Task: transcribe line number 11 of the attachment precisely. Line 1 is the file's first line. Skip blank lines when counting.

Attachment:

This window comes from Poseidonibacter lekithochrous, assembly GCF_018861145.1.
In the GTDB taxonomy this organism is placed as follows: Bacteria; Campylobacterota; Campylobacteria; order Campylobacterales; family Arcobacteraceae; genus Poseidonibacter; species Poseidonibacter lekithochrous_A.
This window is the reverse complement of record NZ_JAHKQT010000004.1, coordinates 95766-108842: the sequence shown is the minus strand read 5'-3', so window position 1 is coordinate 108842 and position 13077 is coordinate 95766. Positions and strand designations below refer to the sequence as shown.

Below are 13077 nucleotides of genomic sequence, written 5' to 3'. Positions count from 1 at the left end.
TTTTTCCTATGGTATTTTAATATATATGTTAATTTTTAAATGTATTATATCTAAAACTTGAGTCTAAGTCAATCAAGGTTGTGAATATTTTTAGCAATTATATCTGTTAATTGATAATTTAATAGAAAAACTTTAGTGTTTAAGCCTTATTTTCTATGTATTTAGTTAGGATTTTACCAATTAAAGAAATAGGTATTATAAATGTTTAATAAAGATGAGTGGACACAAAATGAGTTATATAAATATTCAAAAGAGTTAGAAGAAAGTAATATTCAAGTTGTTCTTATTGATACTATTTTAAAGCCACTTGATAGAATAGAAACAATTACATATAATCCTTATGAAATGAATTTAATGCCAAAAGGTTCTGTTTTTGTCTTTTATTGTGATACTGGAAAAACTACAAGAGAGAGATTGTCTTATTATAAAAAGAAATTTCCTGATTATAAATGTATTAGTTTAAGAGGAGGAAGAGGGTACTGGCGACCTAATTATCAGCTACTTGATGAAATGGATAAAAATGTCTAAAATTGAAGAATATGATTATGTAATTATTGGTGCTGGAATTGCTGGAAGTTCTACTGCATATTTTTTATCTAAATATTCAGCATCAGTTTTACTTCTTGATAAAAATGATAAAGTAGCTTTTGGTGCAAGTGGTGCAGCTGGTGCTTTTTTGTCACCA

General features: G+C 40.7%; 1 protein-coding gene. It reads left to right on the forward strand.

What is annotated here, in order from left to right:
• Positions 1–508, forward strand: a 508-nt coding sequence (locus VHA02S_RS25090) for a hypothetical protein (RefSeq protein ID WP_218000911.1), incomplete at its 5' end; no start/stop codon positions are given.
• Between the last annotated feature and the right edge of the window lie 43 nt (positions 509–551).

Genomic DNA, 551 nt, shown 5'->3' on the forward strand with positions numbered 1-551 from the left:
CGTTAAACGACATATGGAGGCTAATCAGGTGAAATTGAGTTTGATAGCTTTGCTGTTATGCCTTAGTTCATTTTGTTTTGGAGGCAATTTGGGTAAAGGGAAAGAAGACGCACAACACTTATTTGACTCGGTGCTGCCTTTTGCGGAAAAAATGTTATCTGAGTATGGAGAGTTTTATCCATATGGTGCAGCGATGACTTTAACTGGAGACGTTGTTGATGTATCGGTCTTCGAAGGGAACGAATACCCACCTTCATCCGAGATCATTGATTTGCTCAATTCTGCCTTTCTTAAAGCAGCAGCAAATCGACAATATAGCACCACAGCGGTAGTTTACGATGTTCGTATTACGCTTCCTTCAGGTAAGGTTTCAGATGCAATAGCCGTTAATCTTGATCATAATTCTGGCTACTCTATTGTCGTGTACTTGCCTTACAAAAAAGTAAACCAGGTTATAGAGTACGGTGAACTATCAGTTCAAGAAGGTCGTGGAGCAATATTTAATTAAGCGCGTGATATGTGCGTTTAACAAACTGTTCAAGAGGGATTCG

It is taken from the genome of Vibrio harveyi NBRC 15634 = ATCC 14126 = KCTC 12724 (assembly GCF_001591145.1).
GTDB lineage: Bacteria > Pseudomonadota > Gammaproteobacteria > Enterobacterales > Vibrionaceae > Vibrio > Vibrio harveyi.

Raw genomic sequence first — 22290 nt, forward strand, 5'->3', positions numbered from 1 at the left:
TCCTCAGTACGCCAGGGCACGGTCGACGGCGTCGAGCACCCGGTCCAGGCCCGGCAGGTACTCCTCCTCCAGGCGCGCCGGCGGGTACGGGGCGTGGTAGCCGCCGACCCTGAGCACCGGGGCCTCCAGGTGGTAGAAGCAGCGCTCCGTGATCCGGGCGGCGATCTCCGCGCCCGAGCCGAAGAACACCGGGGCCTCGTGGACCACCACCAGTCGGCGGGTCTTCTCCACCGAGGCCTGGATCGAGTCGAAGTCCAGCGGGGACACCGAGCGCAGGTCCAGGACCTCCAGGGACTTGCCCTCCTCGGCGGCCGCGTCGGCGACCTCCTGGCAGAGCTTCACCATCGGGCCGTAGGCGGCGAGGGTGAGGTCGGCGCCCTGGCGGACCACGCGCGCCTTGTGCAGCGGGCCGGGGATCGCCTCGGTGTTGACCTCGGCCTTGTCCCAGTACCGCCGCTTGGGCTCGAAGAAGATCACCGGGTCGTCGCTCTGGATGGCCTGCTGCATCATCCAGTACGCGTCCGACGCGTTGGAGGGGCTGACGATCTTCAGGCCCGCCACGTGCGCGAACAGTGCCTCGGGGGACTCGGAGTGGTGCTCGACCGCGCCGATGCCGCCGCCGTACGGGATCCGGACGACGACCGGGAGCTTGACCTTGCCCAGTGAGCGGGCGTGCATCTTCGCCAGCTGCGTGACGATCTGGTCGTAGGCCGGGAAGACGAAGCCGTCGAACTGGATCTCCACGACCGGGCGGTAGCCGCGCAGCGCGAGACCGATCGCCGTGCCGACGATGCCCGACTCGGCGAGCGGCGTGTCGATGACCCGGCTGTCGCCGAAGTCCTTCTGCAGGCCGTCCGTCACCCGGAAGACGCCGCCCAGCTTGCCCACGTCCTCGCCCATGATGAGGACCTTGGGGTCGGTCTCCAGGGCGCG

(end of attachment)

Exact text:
CGTTAAACGACATATGGAGGCTAATCAGGTGAAATTGAGTTTGATAGCTTTGCTGTTATGCCTTAGTTCATTTTGTTTTGGAGGCAATTTGGGTAAAGGGAAAGAAGACGCACAACACTTATTTGACTCGGTGCTGCCTTTTGCGGAAAAAATGTTATCTGAGTATGGAGAGTTTTATCCATATGGTGCAGCGATGACTTTAACTGGAGACGTTGTTGATGTATCGGTCTTCGAAGGGAACGAATACCCACCTTCATCCGAGATCATTGATTTGCTCAATTCTGCCTTTCTTAAAGCAGCAGCAAATCGACAATATAGCACCACAGCGGTAGTTTACGATGTTCGTATTACGCTTCCTTCAGGTAAGGTTTCAGATGCAATAGCCGTTAATCTTGATCATAATTCTGGCTACTCTATTGTCGTGTACTTGCCTTACAAAAAAGTAAACCAGGTTATAGAGTACGGTGAACTATCAGTTCAAGAAGGTCGTGGAGCAATATTTAATTAAGCGCGTGATATGTGCGTTTAACAAACTGTTCAAGAGGGATTCG